Carbon Copy

A young dad was carrying his toddler in the mall. The kid looked at me and waved.

I chirped, “You are a carbon copy of your dad!”

The dad looked at me as though I was some kind of a con artist. Or worse, an evil spirit.

Moon’s ago, carbon copy was grace beyond excitement for parents. I believe it's always a compliment for moms and dads to have an offspring looking exactly like them.

If you are a young dad or mom reading this, I might have already lost you (as I did when I narrated the same story to my Business Communications class). So let me explain.

The term carbon copy is derived from carbon paper, which was used to make copies of typewritten documents. Naturally this term predates photocopiers.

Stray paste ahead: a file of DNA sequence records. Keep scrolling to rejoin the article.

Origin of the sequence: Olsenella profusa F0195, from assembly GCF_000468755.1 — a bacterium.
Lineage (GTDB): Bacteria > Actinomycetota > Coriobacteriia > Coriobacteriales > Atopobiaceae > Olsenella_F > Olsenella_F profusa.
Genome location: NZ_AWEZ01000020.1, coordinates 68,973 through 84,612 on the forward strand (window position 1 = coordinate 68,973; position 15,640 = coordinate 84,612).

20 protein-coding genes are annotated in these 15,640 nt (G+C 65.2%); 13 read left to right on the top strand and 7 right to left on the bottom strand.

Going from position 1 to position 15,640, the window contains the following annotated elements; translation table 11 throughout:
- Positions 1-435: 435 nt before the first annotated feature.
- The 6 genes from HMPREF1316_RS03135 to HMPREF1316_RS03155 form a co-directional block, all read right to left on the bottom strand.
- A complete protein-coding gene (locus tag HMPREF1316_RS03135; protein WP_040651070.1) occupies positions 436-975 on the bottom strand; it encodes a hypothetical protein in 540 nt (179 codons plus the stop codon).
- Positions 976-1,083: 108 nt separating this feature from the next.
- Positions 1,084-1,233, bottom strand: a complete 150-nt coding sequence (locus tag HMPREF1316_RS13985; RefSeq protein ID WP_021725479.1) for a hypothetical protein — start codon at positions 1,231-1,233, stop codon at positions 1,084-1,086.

Carbon is a thin paper coated with a mixture of black wax and pigment. It was first called carbonated paper by its inventor Ralph Wedgwood in 1806. When people typed a document and needed an exact copy, they took two sheets of paper and put the carbon paper between them.
So when they typed the document, it was copied onto the paper under the carbon paper. If they needed more copies, naturally they used more carbon papers.

A carbon copy is referred to as cc. Yes, that same cc you see in emails. If you typed in an addresses on the line of cc, that same email sent to the primary recipient (To) will also be sent to that secondary email addy.

How about the bcc? It stands for blind carbon copy. It allows the sender to direct a copy to another address but is hidden from the primary recipient.

Carbon copy therefore means one is the spitting image of the other. If that isn’t understood today, I understand. Maybe I should have said to the baby in the mall, “You are a photocopy of your dad.” I’d have received a smile instead of a scowl.

Photo credit: Shutterstock.com

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